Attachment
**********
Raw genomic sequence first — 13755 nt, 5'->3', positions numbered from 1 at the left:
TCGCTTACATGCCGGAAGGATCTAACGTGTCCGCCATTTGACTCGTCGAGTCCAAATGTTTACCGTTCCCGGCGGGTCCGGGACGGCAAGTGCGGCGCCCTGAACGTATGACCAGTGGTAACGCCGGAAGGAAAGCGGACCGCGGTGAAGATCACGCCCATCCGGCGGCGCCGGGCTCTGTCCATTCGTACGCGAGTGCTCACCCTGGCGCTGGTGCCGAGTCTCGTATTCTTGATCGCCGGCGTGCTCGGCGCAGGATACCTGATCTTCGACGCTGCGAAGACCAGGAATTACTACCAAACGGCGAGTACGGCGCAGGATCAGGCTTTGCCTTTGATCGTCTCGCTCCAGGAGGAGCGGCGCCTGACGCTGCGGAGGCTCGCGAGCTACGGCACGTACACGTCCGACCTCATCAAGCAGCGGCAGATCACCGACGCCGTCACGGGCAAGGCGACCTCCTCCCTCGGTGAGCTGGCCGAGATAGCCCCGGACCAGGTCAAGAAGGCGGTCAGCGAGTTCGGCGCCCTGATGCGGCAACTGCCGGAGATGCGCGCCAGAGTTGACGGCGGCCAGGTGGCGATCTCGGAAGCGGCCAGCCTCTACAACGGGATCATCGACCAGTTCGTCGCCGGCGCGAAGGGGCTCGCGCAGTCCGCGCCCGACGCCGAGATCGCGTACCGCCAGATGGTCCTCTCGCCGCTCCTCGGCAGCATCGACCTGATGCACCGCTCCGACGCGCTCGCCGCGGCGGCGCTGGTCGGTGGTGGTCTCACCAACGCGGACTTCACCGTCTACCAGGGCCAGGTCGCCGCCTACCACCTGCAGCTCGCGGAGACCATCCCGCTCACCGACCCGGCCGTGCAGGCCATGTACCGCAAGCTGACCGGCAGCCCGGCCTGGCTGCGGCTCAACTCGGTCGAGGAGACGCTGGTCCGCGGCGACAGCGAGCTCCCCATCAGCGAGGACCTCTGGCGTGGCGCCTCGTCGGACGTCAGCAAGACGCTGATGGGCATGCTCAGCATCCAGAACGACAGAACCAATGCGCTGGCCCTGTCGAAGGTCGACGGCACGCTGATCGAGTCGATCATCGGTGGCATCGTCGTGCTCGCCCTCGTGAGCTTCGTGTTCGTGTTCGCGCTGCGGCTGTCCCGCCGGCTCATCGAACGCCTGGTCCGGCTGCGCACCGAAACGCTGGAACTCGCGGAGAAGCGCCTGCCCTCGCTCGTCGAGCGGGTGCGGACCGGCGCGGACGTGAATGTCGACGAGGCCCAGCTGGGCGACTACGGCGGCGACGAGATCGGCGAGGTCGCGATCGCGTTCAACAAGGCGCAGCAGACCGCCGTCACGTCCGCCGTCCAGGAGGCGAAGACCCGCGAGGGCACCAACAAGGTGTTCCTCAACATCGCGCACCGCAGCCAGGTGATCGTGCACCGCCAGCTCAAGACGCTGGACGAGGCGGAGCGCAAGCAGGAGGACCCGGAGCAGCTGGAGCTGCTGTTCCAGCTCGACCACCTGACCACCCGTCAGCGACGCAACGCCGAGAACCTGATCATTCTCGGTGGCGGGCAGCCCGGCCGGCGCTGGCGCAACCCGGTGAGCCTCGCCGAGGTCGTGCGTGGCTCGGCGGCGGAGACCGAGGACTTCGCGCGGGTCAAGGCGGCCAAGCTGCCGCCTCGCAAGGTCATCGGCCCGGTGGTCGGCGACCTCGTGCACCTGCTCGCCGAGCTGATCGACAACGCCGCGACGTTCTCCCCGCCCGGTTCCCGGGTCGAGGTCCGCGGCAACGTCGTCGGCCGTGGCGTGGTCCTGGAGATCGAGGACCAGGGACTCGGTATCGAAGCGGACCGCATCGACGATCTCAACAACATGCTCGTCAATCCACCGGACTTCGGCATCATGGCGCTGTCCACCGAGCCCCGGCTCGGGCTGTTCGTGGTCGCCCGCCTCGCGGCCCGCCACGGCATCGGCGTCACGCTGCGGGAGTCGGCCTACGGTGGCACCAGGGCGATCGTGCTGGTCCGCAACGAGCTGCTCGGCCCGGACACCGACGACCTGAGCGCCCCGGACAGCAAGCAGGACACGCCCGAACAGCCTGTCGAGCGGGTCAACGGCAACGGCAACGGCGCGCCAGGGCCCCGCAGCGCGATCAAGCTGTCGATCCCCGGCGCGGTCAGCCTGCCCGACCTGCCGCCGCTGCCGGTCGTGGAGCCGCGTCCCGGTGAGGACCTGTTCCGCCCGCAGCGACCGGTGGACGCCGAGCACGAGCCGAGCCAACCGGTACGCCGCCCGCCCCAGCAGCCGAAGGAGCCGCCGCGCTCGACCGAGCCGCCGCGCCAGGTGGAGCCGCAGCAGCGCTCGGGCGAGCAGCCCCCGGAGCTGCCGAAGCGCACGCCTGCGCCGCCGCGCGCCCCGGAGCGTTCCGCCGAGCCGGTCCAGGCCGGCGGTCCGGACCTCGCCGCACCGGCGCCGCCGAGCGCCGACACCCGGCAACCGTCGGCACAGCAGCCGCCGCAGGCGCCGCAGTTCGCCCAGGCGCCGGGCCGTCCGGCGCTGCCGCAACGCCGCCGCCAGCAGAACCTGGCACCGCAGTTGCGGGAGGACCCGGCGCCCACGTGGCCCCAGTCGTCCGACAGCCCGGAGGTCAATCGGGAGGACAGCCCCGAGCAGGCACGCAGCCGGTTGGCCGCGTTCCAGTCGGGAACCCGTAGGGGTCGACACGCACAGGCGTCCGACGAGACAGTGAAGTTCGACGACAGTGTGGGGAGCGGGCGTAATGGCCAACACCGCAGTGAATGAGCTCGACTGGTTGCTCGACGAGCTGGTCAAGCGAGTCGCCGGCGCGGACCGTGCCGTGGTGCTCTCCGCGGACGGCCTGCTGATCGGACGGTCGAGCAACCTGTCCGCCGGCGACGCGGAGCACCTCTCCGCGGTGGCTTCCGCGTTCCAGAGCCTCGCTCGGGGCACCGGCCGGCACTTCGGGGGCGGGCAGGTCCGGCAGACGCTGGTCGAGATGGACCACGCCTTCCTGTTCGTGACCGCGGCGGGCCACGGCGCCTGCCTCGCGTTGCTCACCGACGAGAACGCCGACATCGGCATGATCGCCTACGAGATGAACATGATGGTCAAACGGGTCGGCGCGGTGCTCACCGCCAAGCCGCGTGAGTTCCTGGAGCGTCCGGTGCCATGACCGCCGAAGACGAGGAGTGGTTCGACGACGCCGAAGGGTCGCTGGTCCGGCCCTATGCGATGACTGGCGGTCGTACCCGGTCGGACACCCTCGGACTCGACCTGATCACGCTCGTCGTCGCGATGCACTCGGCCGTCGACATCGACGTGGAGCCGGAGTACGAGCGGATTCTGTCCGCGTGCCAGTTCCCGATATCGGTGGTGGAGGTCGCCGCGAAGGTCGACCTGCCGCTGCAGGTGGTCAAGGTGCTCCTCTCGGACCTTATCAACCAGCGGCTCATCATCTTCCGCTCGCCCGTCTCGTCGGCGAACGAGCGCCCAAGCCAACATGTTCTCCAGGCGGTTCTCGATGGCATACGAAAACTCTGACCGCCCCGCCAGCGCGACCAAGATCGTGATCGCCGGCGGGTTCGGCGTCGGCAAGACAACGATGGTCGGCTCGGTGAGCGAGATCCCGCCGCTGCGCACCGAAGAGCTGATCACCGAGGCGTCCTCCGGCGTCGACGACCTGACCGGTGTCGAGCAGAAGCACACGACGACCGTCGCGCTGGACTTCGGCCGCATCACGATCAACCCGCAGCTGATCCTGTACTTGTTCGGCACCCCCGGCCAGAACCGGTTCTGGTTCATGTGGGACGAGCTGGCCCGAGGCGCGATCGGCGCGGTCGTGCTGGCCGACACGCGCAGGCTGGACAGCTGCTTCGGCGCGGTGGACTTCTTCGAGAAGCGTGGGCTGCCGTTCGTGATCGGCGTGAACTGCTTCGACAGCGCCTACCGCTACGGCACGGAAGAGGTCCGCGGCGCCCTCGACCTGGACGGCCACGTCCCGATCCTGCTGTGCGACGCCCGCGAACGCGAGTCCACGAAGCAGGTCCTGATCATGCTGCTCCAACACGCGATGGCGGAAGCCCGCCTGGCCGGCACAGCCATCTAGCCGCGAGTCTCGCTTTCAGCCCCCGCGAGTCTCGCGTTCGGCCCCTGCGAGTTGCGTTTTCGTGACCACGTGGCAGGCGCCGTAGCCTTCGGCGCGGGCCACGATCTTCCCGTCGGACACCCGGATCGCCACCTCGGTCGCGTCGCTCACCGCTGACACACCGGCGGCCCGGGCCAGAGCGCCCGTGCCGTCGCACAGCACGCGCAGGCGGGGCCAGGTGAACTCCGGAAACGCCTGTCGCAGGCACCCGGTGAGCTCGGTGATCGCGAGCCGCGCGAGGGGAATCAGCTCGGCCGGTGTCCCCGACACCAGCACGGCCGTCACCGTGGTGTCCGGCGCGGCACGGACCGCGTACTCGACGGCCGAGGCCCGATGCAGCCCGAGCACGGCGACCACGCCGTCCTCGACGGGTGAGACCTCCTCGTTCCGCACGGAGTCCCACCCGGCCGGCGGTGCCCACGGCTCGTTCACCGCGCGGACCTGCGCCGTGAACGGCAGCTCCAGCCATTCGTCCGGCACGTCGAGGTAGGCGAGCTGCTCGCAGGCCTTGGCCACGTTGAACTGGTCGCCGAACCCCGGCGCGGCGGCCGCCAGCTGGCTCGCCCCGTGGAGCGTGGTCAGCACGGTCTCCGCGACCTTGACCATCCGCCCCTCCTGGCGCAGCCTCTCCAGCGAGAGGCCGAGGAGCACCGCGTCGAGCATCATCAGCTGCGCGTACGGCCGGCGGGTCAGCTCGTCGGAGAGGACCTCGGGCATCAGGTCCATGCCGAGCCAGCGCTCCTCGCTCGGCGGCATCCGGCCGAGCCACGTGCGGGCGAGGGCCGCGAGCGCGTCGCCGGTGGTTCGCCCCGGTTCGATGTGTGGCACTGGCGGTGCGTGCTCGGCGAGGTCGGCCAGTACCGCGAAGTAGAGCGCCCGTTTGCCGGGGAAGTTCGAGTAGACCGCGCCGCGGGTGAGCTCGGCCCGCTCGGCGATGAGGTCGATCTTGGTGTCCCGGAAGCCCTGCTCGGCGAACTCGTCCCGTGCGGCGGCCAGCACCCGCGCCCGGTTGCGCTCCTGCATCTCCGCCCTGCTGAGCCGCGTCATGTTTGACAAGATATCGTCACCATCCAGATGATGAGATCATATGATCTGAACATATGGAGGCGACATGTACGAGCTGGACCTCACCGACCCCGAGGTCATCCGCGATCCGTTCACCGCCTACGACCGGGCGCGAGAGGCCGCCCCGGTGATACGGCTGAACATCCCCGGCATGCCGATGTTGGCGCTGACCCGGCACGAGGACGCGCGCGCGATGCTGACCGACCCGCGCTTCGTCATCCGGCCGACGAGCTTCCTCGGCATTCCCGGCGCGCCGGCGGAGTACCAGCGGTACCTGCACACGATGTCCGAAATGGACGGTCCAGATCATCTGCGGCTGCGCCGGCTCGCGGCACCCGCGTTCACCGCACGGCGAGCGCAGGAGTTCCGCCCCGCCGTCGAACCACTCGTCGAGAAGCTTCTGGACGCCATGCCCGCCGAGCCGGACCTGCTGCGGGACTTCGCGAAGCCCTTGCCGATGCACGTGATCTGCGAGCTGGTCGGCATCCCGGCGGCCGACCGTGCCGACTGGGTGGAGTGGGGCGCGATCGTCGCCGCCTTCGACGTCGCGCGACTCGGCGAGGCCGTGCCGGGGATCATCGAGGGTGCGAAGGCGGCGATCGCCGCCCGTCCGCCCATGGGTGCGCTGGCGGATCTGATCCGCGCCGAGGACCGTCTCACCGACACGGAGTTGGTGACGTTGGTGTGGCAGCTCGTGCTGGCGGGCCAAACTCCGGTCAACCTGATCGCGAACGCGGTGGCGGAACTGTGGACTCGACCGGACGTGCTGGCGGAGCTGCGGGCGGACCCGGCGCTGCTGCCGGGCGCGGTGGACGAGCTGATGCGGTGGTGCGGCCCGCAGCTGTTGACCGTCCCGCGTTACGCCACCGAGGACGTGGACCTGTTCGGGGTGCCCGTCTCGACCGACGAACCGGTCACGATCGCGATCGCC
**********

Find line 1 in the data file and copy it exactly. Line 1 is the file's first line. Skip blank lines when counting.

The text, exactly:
Raw genomic sequence first — 13755 nt, 5'->3', positions numbered from 1 at the left: